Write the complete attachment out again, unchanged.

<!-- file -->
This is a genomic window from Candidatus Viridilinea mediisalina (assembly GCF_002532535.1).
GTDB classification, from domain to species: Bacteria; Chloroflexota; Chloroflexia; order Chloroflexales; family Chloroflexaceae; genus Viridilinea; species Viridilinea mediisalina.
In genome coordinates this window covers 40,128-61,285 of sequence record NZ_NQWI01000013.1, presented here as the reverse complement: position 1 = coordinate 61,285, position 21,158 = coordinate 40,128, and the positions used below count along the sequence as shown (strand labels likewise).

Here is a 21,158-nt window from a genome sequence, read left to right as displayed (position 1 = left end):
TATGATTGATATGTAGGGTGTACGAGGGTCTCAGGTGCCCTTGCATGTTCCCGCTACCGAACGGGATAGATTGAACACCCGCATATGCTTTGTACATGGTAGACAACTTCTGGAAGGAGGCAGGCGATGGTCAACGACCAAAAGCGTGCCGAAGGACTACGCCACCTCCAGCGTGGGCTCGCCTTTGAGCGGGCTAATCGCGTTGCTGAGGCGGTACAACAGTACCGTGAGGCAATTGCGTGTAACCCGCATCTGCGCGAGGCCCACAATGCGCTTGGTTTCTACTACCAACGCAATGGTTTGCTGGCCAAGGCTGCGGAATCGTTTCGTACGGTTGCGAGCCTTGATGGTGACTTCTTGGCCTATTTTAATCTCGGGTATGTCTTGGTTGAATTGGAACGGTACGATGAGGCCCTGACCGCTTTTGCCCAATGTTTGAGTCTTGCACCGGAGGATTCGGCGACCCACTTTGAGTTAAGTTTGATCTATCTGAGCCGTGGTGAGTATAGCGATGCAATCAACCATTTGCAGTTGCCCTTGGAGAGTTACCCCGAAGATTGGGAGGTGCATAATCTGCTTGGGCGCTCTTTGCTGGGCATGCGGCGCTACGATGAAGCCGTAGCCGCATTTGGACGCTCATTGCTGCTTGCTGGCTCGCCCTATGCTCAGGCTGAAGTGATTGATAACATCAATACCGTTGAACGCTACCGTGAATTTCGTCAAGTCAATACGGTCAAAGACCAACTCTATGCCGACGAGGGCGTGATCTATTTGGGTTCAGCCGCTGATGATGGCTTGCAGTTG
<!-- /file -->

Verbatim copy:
This is a genomic window from Candidatus Viridilinea mediisalina (assembly GCF_002532535.1).
GTDB classification, from domain to species: Bacteria; Chloroflexota; Chloroflexia; order Chloroflexales; family Chloroflexaceae; genus Viridilinea; species Viridilinea mediisalina.
In genome coordinates this window covers 40,128-61,285 of sequence record NZ_NQWI01000013.1, presented here as the reverse complement: position 1 = coordinate 61,285, position 21,158 = coordinate 40,128, and the positions used below count along the sequence as shown (strand labels likewise).

Here is a 21,158-nt window from a genome sequence, read left to right as displayed (position 1 = left end):
TATGATTGATATGTAGGGTGTACGAGGGTCTCAGGTGCCCTTGCATGTTCCCGCTACCGAACGGGATAGATTGAACACCCGCATATGCTTTGTACATGGTAGACAACTTCTGGAAGGAGGCAGGCGATGGTCAACGACCAAAAGCGTGCCGAAGGACTACGCCACCTCCAGCGTGGGCTCGCCTTTGAGCGGGCTAATCGCGTTGCTGAGGCGGTACAACAGTACCGTGAGGCAATTGCGTGTAACCCGCATCTGCGCGAGGCCCACAATGCGCTTGGTTTCTACTACCAACGCAATGGTTTGCTGGCCAAGGCTGCGGAATCGTTTCGTACGGTTGCGAGCCTTGATGGTGACTTCTTGGCCTATTTTAATCTCGGGTATGTCTTGGTTGAATTGGAACGGTACGATGAGGCCCTGACCGCTTTTGCCCAATGTTTGAGTCTTGCACCGGAGGATTCGGCGACCCACTTTGAGTTAAGTTTGATCTATCTGAGCCGTGGTGAGTATAGCGATGCAATCAACCATTTGCAGTTGCCCTTGGAGAGTTACCCCGAAGATTGGGAGGTGCATAATCTGCTTGGGCGCTCTTTGCTGGGCATGCGGCGCTACGATGAAGCCGTAGCCGCATTTGGACGCTCATTGCTGCTTGCTGGCTCGCCCTATGCTCAGGCTGAAGTGATTGATAACATCAATACCGTTGAACGCTACCGTGAATTTCGTCAAGTCAATACGGTCAAAGACCAACTCTATGCCGACGAGGGCGTGATCTATTTGGGTTCAGCCGCTGATGATGGCTTGCAGTTG